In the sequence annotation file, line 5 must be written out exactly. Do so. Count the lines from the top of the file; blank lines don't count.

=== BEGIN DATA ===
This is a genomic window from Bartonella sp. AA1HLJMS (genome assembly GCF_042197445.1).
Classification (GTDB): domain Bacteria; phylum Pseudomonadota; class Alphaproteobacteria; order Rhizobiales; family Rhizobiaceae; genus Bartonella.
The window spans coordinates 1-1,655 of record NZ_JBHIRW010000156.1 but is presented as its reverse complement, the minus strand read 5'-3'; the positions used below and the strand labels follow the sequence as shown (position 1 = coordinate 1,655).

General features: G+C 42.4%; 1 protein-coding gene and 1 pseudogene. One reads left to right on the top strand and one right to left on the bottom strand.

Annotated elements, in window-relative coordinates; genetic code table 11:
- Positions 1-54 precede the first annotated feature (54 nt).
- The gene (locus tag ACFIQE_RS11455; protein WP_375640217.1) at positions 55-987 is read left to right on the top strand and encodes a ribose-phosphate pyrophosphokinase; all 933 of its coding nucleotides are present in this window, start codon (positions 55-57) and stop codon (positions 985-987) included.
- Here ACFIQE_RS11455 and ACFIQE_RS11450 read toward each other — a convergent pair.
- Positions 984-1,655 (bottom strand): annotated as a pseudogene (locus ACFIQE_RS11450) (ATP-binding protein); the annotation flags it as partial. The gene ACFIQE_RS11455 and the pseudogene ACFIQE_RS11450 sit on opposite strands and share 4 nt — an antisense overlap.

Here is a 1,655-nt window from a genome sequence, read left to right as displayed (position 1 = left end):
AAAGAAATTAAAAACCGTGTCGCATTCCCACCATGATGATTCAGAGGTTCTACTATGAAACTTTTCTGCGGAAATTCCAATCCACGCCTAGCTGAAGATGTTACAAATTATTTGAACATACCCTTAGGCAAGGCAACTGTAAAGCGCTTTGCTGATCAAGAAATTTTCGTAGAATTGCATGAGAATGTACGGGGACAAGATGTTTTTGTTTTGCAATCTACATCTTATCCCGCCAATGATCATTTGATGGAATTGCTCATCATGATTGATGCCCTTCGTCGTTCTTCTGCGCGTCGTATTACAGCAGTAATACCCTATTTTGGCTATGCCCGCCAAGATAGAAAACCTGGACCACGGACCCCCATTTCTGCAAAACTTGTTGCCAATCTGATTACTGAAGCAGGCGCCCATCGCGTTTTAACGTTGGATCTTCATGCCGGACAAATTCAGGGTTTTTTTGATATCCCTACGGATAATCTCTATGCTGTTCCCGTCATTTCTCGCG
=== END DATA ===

Annotated elements, in window-relative coordinates; genetic code table 11: